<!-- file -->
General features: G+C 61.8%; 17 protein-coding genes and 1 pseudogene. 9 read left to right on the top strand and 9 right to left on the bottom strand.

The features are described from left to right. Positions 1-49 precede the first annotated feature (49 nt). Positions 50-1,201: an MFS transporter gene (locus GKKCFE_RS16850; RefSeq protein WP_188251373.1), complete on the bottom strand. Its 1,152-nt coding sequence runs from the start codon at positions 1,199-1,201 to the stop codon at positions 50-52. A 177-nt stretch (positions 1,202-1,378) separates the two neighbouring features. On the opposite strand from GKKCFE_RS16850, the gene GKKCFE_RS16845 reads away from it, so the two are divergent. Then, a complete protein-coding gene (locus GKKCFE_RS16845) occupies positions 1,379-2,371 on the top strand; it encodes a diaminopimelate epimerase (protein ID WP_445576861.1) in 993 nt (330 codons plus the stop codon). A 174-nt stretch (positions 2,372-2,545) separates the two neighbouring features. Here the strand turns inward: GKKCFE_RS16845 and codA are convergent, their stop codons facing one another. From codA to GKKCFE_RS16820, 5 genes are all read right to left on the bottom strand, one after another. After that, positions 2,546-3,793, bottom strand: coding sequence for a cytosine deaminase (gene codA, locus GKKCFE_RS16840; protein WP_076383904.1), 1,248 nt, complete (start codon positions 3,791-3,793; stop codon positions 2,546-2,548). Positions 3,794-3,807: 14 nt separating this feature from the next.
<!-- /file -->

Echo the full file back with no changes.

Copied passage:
General features: G+C 61.8%; 17 protein-coding genes and 1 pseudogene. 9 read left to right on the top strand and 9 right to left on the bottom strand.

The features are described from left to right. Positions 1-49 precede the first annotated feature (49 nt). Positions 50-1,201: an MFS transporter gene (locus GKKCFE_RS16850; RefSeq protein WP_188251373.1), complete on the bottom strand. Its 1,152-nt coding sequence runs from the start codon at positions 1,199-1,201 to the stop codon at positions 50-52. A 177-nt stretch (positions 1,202-1,378) separates the two neighbouring features. On the opposite strand from GKKCFE_RS16850, the gene GKKCFE_RS16845 reads away from it, so the two are divergent. Then, a complete protein-coding gene (locus GKKCFE_RS16845) occupies positions 1,379-2,371 on the top strand; it encodes a diaminopimelate epimerase (protein ID WP_445576861.1) in 993 nt (330 codons plus the stop codon). A 174-nt stretch (positions 2,372-2,545) separates the two neighbouring features. Here the strand turns inward: GKKCFE_RS16845 and codA are convergent, their stop codons facing one another. From codA to GKKCFE_RS16820, 5 genes are all read right to left on the bottom strand, one after another. After that, positions 2,546-3,793, bottom strand: coding sequence for a cytosine deaminase (gene codA, locus GKKCFE_RS16840; protein WP_076383904.1), 1,248 nt, complete (start codon positions 3,791-3,793; stop codon positions 2,546-2,548). Positions 3,794-3,807: 14 nt separating this feature from the next.